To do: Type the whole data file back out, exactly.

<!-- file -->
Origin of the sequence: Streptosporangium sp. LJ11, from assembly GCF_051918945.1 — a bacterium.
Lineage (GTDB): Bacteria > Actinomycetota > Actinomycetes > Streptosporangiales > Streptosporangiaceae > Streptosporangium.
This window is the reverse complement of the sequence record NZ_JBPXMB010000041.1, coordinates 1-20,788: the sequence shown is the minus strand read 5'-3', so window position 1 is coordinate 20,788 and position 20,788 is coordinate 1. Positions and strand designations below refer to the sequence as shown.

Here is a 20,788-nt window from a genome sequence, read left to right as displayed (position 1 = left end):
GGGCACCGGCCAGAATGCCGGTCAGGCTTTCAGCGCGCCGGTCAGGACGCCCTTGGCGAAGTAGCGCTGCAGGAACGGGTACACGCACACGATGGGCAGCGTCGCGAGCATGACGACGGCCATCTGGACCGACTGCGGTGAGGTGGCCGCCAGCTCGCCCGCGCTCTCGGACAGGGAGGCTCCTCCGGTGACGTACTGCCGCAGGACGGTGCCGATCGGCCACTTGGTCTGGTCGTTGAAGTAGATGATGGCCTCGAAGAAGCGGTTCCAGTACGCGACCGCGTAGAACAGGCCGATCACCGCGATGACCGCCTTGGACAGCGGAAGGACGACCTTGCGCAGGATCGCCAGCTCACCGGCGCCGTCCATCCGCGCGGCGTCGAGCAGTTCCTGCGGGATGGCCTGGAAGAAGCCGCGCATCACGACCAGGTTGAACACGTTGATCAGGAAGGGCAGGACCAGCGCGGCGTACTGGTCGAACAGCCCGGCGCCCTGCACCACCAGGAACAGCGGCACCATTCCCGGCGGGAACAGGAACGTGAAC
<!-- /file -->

Origin of the sequence: Streptosporangium sp. LJ11, from assembly GCF_051918945.1 — a bacterium.
Lineage (GTDB): Bacteria > Actinomycetota > Actinomycetes > Streptosporangiales > Streptosporangiaceae > Streptosporangium.
This window is the reverse complement of the sequence record NZ_JBPXMB010000041.1, coordinates 1-20,788: the sequence shown is the minus strand read 5'-3', so window position 1 is coordinate 20,788 and position 20,788 is coordinate 1. Positions and strand designations below refer to the sequence as shown.

Here is a 20,788-nt window from a genome sequence, read left to right as displayed (position 1 = left end):
GGGCACCGGCCAGAATGCCGGTCAGGCTTTCAGCGCGCCGGTCAGGACGCCCTTGGCGAAGTAGCGCTGCAGGAACGGGTACACGCACACGATGGGCAGCGTCGCGAGCATGACGACGGCCATCTGGACCGACTGCGGTGAGGTGGCCGCCAGCTCGCCCGCGCTCTCGGACAGGGAGGCTCCTCCGGTGACGTACTGCCGCAGGACGGTGCCGATCGGCCACTTGGTCTGGTCGTTGAAGTAGATGATGGCCTCGAAGAAGCGGTTCCAGTACGCGACCGCGTAGAACAGGCCGATCACCGCGATGACCGCCTTGGACAGCGGAAGGACGACCTTGCGCAGGATCGCCAGCTCACCGGCGCCGTCCATCCGCGCGGCGTCGAGCAGTTCCTGCGGGATGGCCTGGAAGAAGCCGCGCATCACGACCAGGTTGAACACGTTGATCAGGAAGGGCAGGACCAGCGCGGCGTACTGGTCGAACAGCCCGGCGCCCTGCACCACCAGGAACAGCGGCACCATTCCCGGCGGGAACAGGAACGTGAAC